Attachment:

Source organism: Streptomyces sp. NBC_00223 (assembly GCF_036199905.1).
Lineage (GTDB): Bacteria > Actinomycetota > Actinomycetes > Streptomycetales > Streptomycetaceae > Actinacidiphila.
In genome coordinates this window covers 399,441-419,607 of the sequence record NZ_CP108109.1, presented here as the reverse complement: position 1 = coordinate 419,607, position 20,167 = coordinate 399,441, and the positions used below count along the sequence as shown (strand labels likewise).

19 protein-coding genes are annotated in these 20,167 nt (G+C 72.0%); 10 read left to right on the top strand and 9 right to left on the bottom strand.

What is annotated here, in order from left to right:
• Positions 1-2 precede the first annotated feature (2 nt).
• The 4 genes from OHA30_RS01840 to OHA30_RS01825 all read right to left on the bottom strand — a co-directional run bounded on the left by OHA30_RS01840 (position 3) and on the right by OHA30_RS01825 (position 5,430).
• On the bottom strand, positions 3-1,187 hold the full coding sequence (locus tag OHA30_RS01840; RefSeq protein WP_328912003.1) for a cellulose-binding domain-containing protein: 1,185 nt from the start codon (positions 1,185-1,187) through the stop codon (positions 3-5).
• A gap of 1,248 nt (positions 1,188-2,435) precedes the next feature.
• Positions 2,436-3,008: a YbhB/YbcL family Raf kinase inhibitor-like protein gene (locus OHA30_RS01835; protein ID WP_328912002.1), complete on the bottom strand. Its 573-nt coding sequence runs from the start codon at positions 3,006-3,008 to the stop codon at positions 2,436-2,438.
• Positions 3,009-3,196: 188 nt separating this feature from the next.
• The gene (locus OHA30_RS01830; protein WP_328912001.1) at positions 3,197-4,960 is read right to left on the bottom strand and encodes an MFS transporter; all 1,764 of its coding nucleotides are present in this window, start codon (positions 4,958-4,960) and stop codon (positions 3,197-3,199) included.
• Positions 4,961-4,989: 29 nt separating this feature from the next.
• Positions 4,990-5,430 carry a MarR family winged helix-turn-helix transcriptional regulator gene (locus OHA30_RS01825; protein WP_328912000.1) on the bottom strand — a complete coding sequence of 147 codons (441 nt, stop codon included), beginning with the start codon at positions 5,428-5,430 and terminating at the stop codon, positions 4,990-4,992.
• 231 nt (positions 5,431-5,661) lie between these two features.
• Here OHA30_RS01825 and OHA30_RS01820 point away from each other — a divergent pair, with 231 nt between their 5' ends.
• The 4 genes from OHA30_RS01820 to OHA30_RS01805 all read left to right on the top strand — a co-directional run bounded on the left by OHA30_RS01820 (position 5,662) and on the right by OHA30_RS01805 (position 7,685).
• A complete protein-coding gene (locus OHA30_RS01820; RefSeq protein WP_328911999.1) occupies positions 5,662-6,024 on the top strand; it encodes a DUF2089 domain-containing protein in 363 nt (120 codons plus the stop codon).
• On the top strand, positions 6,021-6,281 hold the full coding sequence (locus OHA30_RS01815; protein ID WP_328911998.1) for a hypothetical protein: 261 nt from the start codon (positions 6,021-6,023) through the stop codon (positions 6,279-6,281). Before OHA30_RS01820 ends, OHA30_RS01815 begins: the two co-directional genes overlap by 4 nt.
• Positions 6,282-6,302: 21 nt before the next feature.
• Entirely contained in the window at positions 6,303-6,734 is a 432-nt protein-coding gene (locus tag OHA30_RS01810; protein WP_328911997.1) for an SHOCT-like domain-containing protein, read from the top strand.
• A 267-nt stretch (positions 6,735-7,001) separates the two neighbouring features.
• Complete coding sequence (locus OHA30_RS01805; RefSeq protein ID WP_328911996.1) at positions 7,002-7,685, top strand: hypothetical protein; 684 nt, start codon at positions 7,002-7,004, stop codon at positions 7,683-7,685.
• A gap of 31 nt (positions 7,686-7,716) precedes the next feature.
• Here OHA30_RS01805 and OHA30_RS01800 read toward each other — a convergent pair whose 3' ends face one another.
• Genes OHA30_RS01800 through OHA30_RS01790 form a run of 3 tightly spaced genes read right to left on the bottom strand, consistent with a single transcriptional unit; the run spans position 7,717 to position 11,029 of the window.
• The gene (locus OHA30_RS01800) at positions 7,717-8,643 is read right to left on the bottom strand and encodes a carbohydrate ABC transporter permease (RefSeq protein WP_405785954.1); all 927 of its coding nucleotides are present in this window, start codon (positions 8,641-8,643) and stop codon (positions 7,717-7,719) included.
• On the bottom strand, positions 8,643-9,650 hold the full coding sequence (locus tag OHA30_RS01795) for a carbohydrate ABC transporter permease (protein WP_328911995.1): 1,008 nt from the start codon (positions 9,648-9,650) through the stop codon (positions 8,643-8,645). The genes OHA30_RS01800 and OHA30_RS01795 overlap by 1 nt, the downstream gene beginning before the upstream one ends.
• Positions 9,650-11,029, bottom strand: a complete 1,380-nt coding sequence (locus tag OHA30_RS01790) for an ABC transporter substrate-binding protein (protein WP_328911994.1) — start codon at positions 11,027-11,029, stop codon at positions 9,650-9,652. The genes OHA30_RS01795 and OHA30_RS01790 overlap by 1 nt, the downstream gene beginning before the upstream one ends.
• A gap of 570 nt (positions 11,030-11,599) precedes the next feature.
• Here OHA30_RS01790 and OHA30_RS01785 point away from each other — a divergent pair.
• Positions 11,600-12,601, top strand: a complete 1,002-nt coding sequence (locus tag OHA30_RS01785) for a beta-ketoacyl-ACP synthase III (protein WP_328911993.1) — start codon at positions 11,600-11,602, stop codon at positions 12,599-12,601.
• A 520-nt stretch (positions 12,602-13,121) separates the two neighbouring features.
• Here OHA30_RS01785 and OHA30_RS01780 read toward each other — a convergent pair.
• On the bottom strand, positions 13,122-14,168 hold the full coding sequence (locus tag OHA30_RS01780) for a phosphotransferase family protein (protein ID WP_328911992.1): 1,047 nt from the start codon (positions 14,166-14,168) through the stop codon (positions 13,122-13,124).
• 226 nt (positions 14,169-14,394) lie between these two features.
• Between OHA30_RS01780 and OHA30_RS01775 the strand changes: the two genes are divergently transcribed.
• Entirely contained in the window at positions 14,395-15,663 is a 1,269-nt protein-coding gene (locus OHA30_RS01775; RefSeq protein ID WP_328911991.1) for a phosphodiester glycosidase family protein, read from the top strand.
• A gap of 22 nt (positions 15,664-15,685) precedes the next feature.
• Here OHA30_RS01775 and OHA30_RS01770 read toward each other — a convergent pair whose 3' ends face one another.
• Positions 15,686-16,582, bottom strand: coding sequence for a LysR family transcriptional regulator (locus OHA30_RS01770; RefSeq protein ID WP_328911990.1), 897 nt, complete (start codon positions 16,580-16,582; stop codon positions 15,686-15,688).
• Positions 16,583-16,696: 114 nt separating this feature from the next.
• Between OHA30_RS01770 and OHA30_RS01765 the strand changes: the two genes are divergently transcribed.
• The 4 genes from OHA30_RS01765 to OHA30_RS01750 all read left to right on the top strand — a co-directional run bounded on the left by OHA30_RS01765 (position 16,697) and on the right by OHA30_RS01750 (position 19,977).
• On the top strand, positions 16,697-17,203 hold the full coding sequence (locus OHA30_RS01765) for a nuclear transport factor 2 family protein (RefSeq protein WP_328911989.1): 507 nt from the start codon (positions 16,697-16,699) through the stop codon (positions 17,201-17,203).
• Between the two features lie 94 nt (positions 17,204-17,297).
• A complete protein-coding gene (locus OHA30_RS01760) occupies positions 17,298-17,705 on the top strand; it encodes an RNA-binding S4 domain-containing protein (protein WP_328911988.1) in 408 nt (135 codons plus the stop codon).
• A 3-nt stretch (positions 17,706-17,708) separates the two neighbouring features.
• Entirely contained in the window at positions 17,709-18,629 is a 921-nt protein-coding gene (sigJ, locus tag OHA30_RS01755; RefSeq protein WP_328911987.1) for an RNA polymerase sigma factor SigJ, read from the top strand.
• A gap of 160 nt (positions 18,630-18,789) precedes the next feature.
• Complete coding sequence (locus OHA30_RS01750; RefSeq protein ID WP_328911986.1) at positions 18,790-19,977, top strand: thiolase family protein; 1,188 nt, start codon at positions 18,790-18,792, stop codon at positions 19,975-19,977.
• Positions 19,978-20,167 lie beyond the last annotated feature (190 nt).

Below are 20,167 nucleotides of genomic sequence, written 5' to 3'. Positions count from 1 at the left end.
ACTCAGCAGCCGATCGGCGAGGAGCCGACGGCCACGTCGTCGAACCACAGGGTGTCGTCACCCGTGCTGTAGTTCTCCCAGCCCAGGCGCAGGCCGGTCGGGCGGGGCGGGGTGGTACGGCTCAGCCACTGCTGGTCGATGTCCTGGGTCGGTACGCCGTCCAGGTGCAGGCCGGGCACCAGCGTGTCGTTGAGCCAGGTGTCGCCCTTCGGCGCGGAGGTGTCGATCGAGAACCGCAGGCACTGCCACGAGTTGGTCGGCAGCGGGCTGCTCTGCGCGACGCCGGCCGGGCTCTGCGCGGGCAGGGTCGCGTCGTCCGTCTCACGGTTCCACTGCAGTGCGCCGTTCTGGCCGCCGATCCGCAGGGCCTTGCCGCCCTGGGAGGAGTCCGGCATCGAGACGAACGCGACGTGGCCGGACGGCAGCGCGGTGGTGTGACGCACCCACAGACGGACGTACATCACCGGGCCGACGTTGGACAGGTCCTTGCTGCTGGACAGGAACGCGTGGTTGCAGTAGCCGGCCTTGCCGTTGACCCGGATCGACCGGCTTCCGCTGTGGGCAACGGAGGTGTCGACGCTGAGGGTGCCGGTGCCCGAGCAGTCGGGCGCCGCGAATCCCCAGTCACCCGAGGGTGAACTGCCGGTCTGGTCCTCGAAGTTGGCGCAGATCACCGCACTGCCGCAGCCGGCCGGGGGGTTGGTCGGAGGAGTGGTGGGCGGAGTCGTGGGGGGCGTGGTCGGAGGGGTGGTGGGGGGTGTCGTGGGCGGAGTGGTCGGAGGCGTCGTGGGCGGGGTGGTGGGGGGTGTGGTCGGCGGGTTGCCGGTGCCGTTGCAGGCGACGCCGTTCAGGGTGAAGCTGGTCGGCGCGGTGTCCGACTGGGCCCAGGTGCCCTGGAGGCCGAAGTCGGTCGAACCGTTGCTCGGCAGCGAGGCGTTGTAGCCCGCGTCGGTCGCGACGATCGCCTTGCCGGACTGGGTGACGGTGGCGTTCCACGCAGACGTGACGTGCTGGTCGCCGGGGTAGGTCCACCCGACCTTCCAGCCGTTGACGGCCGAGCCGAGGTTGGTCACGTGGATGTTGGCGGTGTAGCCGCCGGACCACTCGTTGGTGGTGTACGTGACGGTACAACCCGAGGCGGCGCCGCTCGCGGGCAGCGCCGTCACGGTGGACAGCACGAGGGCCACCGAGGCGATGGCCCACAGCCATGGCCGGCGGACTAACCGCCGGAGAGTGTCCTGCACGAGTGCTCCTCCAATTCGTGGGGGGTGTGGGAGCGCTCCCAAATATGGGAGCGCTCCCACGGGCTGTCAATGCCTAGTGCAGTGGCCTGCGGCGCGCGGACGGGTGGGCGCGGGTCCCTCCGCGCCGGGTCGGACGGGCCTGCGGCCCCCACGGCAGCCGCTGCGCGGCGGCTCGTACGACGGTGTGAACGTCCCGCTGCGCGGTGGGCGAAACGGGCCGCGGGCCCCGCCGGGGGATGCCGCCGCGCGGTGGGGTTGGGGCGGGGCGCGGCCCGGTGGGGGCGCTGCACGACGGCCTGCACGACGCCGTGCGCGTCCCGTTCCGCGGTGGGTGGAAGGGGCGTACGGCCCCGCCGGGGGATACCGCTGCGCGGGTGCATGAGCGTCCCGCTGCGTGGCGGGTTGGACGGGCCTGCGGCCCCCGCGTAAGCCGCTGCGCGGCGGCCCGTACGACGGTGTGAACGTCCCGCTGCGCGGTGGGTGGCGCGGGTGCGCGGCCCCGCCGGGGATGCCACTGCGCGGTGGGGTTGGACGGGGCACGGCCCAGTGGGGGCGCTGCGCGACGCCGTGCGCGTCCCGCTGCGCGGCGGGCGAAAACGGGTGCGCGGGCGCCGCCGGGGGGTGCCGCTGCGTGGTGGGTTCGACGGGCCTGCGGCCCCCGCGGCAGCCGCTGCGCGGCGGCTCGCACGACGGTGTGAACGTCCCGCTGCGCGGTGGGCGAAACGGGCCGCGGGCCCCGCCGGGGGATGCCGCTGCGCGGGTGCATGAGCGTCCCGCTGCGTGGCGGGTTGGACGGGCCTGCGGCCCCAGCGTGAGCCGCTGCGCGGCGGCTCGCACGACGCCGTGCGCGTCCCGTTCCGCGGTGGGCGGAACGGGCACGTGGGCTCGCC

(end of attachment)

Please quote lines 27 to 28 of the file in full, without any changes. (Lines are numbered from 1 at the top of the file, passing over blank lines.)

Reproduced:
• The gene (locus OHA30_RS01800) at positions 7,717-8,643 is read right to left on the bottom strand and encodes a carbohydrate ABC transporter permease (RefSeq protein WP_405785954.1); all 927 of its coding nucleotides are present in this window, start codon (positions 8,641-8,643) and stop codon (positions 7,717-7,719) included.
• On the bottom strand, positions 8,643-9,650 hold the full coding sequence (locus tag OHA30_RS01795) for a carbohydrate ABC transporter permease (protein WP_328911995.1): 1,008 nt from the start codon (positions 9,648-9,650) through the stop codon (positions 8,643-8,645). The genes OHA30_RS01800 and OHA30_RS01795 overlap by 1 nt, the downstream gene beginning before the upstream one ends.